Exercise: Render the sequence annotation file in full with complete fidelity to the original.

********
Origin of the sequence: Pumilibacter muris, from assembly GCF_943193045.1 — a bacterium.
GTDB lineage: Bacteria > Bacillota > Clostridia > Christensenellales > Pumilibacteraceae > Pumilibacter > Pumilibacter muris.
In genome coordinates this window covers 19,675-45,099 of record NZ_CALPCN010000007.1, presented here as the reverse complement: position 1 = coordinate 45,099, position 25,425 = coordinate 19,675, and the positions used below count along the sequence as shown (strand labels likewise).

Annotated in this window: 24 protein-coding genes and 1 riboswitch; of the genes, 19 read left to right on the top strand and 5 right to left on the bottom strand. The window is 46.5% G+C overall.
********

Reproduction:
Origin of the sequence: Pumilibacter muris, from assembly GCF_943193045.1 — a bacterium.
GTDB lineage: Bacteria > Bacillota > Clostridia > Christensenellales > Pumilibacteraceae > Pumilibacter > Pumilibacter muris.
In genome coordinates this window covers 19,675-45,099 of record NZ_CALPCN010000007.1, presented here as the reverse complement: position 1 = coordinate 45,099, position 25,425 = coordinate 19,675, and the positions used below count along the sequence as shown (strand labels likewise).

Annotated in this window: 24 protein-coding genes and 1 riboswitch; of the genes, 19 read left to right on the top strand and 5 right to left on the bottom strand. The window is 46.5% G+C overall.